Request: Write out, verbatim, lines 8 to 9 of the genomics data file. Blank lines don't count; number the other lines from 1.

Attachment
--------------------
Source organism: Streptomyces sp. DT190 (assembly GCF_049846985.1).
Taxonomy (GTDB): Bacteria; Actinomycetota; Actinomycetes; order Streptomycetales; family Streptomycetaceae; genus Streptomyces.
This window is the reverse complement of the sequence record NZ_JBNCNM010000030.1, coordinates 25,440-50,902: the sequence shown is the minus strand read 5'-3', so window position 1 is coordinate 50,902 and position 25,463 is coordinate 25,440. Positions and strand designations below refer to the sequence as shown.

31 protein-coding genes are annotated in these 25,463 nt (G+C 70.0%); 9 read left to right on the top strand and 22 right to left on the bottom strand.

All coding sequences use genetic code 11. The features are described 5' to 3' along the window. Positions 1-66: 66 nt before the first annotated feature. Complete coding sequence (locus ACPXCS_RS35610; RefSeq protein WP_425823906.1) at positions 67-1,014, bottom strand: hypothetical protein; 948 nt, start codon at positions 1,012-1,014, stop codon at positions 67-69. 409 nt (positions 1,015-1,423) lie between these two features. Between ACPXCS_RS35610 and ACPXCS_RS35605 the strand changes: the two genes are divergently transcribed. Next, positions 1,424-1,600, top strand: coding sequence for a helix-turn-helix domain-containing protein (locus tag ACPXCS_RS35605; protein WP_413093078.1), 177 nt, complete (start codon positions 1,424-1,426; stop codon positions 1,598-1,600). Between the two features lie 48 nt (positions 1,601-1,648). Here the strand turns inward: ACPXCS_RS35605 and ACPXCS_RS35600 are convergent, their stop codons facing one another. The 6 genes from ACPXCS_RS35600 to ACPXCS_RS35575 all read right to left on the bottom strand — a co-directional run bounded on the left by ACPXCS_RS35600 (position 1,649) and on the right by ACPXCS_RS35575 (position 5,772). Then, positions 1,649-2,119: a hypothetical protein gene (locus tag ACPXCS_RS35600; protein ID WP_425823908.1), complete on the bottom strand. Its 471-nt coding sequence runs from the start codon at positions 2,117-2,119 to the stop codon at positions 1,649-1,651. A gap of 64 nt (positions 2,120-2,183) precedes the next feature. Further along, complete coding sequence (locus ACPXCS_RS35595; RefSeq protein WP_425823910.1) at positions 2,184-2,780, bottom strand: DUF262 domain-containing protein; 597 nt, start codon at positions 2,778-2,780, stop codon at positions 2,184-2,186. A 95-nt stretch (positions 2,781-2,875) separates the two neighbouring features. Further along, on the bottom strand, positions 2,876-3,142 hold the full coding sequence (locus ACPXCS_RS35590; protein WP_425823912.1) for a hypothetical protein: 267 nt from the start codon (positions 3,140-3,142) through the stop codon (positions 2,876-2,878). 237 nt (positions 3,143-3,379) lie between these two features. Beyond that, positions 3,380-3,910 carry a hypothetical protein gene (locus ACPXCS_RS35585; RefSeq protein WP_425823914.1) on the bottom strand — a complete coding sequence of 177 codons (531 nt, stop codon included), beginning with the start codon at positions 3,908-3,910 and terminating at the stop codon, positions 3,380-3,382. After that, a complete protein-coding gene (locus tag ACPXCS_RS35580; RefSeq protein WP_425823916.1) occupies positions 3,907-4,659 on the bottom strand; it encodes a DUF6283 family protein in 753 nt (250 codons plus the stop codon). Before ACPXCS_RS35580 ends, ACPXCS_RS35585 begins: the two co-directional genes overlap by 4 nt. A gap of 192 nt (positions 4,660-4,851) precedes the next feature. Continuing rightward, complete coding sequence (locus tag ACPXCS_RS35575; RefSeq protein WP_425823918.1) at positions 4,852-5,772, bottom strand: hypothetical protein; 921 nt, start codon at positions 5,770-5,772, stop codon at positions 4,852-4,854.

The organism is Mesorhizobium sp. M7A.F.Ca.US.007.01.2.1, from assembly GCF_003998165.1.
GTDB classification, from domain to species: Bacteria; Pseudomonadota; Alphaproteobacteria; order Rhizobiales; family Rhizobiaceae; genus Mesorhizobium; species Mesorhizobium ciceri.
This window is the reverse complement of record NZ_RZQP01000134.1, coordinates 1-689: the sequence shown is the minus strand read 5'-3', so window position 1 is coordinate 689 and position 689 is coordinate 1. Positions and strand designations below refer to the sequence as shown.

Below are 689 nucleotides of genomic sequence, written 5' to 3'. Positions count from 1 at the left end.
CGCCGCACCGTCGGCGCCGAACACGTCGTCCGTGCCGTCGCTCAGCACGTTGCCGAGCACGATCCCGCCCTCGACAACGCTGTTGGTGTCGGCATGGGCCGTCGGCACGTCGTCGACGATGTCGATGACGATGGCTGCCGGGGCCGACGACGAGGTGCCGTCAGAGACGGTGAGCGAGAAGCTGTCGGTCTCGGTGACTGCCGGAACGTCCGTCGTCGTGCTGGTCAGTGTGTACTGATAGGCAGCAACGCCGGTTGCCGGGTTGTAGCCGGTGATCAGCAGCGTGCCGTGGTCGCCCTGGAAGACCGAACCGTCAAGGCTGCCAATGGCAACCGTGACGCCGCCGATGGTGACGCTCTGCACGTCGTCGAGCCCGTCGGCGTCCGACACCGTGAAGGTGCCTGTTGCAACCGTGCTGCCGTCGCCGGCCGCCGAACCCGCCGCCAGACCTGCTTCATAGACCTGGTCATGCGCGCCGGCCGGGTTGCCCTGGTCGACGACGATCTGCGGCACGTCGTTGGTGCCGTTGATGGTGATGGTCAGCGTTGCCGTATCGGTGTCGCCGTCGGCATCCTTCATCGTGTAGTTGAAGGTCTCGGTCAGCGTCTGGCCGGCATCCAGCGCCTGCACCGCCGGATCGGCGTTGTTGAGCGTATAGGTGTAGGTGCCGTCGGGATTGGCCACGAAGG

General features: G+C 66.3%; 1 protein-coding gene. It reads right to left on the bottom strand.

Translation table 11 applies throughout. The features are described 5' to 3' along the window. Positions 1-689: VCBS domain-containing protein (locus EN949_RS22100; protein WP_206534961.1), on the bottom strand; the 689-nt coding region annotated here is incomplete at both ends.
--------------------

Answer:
This window is the reverse complement of record NZ_RZQP01000134.1, coordinates 1-689: the sequence shown is the minus strand read 5'-3', so window position 1 is coordinate 689 and position 689 is coordinate 1. Positions and strand designations below refer to the sequence as shown.

Below are 689 nucleotides of genomic sequence, written 5' to 3'. Positions count from 1 at the left end.